Still, McIntosh was worried. The ship was without power or sails in a hurricane, and he had a feeling the crew was about to go overboard as well. While Myers prepped Svendsen on protocols for abandoning ship, McIntosh radioed the Sector Field Office, which would coordinate the rescue, then called the Elizabeth City base. Helicopter rescue crews were about to embark on one of the most perilous missions of their careers, and he wanted them to know just how serious the situation was. Then he and his team did the only thing they could: they circled overhead, trying to make sense of the feeling that they had somehow flown 200 years into the past.
As the drama of the Bounty’s final hours unfolded on CNN and the Weather Channel, seamen and landlubbers alike were asking the same question: what was a square-rigged ship doing in the middle of a hurricane—a storm that had been forecast for days? Sailors pointed fingers at the captain, Robin Walbridge, insisting that his poor judgment and bravado were to blame. It’s true that Walbridge had tempted fate before. In each instance, some combination of skill and luck had returned the ship home safely.
But the full answer to why the Bounty sank was much more complex than a captain’s rash decision. It was a story decades in the making, a veritable opera of near misses and fantastic schemes involving a dogged captain, a fiercely loyal crew, and an owner who was looking to sell. And in the ship’s last act, an unlikely new character had emerged: a young woman with Down syndrome who, perhaps inconceivably, held the key to the Bounty’s future.
IN SOME WAYS, THE Bounty was lucky to have survived as long as it did. Built in 1960 for the Marlon Brando version of Mutiny on the Bounty, the ship was supposed to be burned for the film’s final scene. Hollywood legend has it that Brando threatened to walk off the set if the vessel was destroyed, so MGM sent it on a worldwide tour to promote the film and then moored it in St. Petersburg, Florida, as a dockside attraction offering public tours.
Thus began a four-decade struggle to keep the Bounty afloat. Wooden ships are notoriously difficult to maintain, especially those docked in warm water. Planks loosen and warp; fasteners corrode. Topsides splinter in the sun and rain accelerates rot. Long, unshelled clams called teredo worms bore through hulls like termites. Even vessels lovingly hauled out of the water and repaired each year disintegrate in these conditions.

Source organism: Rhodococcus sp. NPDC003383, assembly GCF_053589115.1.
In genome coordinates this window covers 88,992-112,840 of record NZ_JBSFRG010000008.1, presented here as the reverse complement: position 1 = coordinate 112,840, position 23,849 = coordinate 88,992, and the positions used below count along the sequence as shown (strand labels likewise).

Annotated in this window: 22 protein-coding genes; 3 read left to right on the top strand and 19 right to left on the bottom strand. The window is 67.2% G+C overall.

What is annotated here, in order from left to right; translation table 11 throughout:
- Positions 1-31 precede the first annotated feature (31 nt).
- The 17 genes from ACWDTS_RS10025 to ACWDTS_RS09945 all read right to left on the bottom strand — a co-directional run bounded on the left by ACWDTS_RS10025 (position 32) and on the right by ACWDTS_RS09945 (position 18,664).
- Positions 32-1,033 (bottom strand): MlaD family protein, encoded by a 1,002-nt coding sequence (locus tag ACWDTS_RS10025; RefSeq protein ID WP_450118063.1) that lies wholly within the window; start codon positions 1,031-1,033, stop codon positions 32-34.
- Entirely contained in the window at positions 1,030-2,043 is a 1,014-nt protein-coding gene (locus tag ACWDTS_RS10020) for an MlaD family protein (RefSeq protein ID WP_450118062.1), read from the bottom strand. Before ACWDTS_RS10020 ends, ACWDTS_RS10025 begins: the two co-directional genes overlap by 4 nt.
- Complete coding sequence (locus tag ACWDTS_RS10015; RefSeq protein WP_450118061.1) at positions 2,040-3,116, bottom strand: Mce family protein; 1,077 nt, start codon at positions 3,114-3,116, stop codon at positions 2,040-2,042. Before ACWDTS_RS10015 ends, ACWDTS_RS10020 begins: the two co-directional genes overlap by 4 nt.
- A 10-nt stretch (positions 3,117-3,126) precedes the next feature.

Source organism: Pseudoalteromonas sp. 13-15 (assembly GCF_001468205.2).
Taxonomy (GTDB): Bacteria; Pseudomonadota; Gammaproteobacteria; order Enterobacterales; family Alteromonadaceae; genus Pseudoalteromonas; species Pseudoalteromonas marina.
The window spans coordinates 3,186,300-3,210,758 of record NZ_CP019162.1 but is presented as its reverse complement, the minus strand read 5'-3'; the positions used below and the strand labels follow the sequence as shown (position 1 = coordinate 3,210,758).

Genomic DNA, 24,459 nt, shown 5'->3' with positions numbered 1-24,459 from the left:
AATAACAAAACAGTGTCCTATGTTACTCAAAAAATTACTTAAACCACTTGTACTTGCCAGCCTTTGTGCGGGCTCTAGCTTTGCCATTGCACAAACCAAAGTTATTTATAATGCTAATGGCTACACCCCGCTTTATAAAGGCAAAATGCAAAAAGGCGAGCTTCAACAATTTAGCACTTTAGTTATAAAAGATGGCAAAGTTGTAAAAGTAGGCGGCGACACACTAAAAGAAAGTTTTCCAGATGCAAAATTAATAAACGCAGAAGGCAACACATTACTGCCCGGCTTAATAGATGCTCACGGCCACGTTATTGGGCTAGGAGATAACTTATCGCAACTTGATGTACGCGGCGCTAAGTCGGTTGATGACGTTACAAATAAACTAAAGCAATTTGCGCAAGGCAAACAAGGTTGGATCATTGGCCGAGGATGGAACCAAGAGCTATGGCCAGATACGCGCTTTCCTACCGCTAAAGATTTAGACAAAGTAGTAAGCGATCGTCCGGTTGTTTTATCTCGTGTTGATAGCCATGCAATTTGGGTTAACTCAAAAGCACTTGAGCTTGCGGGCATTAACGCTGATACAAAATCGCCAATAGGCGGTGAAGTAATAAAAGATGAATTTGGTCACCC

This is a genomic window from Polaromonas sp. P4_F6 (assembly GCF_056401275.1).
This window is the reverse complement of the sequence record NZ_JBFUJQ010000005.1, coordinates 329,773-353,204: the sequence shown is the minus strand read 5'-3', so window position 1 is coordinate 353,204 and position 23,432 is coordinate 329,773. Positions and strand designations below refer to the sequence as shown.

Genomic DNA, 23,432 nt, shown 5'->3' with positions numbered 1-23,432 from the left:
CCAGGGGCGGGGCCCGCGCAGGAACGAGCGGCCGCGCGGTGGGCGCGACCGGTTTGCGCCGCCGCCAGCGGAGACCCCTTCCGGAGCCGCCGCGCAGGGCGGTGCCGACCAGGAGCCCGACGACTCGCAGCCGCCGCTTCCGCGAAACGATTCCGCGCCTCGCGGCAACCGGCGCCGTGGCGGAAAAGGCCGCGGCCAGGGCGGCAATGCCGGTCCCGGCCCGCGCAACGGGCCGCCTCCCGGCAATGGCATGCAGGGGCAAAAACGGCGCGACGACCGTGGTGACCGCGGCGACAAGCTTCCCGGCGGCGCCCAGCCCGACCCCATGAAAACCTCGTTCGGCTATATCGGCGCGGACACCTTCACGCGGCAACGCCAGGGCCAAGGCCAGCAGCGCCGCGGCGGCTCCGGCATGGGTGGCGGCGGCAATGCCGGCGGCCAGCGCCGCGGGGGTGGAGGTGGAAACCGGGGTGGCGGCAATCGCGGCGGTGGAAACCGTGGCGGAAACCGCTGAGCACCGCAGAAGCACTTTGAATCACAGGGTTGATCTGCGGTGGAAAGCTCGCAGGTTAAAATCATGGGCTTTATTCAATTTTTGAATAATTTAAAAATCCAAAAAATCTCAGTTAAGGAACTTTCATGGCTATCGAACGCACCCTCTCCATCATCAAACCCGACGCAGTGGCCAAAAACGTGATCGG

By the time the Bounty’s current owner, Robert Hansen Jr., a sailor and the founder of the Long Island heating and air-conditioning company Islandaire, bought the ship in 2001, it had fallen into disrepair. The ship had been acquired by Ted Turner in 1986 as part of MGM’s film library, used in the 1990 Charlton Heston TV movie Treasure Island, and then donated in the early '90s to the town of Fall River, Massachusetts, which planned to use the Bounty to take schoolkids and paying sailing enthusiasts out to sea. But the repairs necessary to obtain Coast Guard classification to carry passengers proved too costly, and the Fall River Chamber of Commerce put the Bounty up for sale for $1.6 million. Hansen bought the ship for an undisclosed sum, but less than the amount owed its creditors, according to reports at the time.
Hansen created the HMS Bounty Organization, a limited-liability company based at Islandaire’s East Setauket, Long Island, headquarters, and hired Tracie Simonin, the company’s staff accountant, as director. He also kept on Walbridge, who’d taken the helm in 1995 at age 46. Walbridge’s widow, Claudia McCann, would later describe him as having two great loves, her and the Bounty; he described the ship as “an extension of myself.” A St. Petersburg native, he’d worked as a diesel mechanic, a pilot, and a truck driver but found his calling on tall ships like the USS Constitution and the Bill of Rights, where he developed a passion for training at-risk kids and children with disabilities to sail. Walbridge had already taken the Bounty through the Panama Canal and on at least two European voyages. He and Hansen hoped to sail it as far as Tahiti, the original Bounty’s last port of call before the famous 1789 mutiny, when mate Fletcher Christian led a small group of sailors against commanding lieutenant William Bligh.
There was reason to believe they would be successful. The tall-ship renaissance, which began just after the U.S. bicentennial in 1976, had grown into a multimillion-dollar industry, with hundreds of ships in North American waters alone. Most of these operate under the Coast Guard classification of passenger vessel or sailing-school vessel. Whether 19th-century originals or modern replicas, they exist within a byzantine system of rules mandating everything from the number of licensed mariners on board to the placement of life preservers.